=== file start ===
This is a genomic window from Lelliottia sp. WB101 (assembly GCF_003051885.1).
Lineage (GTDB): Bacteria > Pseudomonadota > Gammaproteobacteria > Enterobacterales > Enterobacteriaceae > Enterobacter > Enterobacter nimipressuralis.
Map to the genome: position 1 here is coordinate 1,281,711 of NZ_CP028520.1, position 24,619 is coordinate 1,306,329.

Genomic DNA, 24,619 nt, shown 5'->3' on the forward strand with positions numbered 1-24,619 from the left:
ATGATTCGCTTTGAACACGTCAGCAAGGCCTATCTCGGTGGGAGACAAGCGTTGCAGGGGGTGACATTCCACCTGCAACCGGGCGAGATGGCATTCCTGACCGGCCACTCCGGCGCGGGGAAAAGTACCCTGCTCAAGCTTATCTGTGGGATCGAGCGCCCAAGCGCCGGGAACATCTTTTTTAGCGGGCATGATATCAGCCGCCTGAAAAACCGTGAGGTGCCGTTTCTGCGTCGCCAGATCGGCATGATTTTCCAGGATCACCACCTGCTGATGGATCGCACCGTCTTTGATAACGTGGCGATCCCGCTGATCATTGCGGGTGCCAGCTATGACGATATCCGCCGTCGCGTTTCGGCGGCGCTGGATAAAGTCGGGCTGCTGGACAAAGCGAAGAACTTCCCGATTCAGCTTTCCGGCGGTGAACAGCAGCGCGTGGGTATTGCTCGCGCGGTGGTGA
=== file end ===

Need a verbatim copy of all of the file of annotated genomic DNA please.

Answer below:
This is a genomic window from Lelliottia sp. WB101 (assembly GCF_003051885.1).
Lineage (GTDB): Bacteria > Pseudomonadota > Gammaproteobacteria > Enterobacterales > Enterobacteriaceae > Enterobacter > Enterobacter nimipressuralis.
Map to the genome: position 1 here is coordinate 1,281,711 of NZ_CP028520.1, position 24,619 is coordinate 1,306,329.

Genomic DNA, 24,619 nt, shown 5'->3' on the forward strand with positions numbered 1-24,619 from the left:
ATGATTCGCTTTGAACACGTCAGCAAGGCCTATCTCGGTGGGAGACAAGCGTTGCAGGGGGTGACATTCCACCTGCAACCGGGCGAGATGGCATTCCTGACCGGCCACTCCGGCGCGGGGAAAAGTACCCTGCTCAAGCTTATCTGTGGGATCGAGCGCCCAAGCGCCGGGAACATCTTTTTTAGCGGGCATGATATCAGCCGCCTGAAAAACCGTGAGGTGCCGTTTCTGCGTCGCCAGATCGGCATGATTTTCCAGGATCACCACCTGCTGATGGATCGCACCGTCTTTGATAACGTGGCGATCCCGCTGATCATTGCGGGTGCCAGCTATGACGATATCCGCCGTCGCGTTTCGGCGGCGCTGGATAAAGTCGGGCTGCTGGACAAAGCGAAGAACTTCCCGATTCAGCTTTCCGGCGGTGAACAGCAGCGCGTGGGTATTGCTCGCGCGGTGGTGA